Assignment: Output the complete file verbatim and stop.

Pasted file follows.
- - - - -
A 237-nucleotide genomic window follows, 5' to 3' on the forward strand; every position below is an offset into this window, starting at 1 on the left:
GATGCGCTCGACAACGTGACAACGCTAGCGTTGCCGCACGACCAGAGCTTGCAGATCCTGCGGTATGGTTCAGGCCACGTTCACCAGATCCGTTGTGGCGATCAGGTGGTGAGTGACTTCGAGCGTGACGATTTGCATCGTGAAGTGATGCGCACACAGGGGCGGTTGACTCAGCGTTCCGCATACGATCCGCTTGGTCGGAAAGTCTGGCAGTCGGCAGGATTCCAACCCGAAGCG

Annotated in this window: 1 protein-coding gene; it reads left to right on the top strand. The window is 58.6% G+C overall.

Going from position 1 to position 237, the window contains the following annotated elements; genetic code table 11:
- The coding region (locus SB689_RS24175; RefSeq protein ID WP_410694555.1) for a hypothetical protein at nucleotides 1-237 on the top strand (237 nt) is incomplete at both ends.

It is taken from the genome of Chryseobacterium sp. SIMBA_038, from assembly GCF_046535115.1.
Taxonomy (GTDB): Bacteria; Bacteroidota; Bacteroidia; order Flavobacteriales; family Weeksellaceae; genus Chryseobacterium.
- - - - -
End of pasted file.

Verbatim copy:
A 237-nucleotide genomic window follows, 5' to 3' on the forward strand; every position below is an offset into this window, starting at 1 on the left:
GATGCGCTCGACAACGTGACAACGCTAGCGTTGCCGCACGACCAGAGCTTGCAGATCCTGCGGTATGGTTCAGGCCACGTTCACCAGATCCGTTGTGGCGATCAGGTGGTGAGTGACTTCGAGCGTGACGATTTGCATCGTGAAGTGATGCGCACACAGGGGCGGTTGACTCAGCGTTCCGCATACGATCCGCTTGGTCGGAAAGTCTGGCAGTCGGCAGGATTCCAACCCGAAGCG

Annotated in this window: 1 protein-coding gene; it reads left to right on the top strand. The window is 58.6% G+C overall.

Going from position 1 to position 237, the window contains the following annotated elements; genetic code table 11:
- The coding region (locus SB689_RS24175; RefSeq protein ID WP_410694555.1) for a hypothetical protein at nucleotides 1-237 on the top strand (237 nt) is incomplete at both ends.

It is taken from the genome of Chryseobacterium sp. SIMBA_038, from assembly GCF_046535115.1.
Taxonomy (GTDB): Bacteria; Bacteroidota; Bacteroidia; order Flavobacteriales; family Weeksellaceae; genus Chryseobacterium.